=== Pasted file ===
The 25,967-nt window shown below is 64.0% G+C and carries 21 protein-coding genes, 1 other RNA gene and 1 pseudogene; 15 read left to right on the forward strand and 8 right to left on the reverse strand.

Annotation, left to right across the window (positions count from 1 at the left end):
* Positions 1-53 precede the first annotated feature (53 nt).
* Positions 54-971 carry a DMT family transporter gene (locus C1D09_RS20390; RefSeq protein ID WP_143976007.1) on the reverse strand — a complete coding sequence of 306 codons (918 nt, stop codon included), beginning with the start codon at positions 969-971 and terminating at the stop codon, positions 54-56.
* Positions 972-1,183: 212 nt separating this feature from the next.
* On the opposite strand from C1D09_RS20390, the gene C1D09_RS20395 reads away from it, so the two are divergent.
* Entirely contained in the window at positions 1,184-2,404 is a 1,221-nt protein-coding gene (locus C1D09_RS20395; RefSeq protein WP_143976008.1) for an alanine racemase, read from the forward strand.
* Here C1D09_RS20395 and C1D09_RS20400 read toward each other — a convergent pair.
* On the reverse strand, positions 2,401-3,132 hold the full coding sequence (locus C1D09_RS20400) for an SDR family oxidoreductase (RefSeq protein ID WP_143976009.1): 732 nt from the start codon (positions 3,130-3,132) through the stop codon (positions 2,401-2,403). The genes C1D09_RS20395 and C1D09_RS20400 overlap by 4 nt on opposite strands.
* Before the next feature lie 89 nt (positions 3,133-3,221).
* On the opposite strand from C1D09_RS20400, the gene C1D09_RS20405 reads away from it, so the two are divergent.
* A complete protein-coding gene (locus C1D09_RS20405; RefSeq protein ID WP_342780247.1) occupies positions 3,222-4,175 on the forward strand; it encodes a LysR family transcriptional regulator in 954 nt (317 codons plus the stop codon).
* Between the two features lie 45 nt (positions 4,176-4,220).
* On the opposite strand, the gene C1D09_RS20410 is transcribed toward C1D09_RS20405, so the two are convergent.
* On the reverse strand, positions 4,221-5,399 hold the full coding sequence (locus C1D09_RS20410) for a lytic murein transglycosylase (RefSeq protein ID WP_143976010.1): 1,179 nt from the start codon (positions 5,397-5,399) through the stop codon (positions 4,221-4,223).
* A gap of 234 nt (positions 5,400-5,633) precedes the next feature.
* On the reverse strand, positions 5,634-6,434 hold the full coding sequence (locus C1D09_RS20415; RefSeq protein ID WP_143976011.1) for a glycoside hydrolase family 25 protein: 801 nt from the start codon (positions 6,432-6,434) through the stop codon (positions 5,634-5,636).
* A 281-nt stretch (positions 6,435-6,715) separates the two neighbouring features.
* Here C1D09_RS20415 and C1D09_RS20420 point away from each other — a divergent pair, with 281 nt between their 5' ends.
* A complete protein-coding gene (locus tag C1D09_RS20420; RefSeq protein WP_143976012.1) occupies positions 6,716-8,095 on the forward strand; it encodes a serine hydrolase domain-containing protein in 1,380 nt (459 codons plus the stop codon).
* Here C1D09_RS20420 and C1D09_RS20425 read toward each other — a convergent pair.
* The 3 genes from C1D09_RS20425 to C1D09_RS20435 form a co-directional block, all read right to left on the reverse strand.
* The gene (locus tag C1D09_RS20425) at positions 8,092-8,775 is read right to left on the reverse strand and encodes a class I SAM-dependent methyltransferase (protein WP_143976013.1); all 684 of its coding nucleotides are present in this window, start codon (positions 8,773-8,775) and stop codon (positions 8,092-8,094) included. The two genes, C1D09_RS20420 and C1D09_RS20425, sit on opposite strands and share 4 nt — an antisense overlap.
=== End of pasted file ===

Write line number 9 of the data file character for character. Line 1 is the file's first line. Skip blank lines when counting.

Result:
* On the reverse strand, positions 2,401-3,132 hold the full coding sequence (locus C1D09_RS20400) for an SDR family oxidoreductase (RefSeq protein ID WP_143976009.1): 732 nt from the start codon (positions 3,130-3,132) through the stop codon (positions 2,401-2,403). The genes C1D09_RS20395 and C1D09_RS20400 overlap by 4 nt on opposite strands.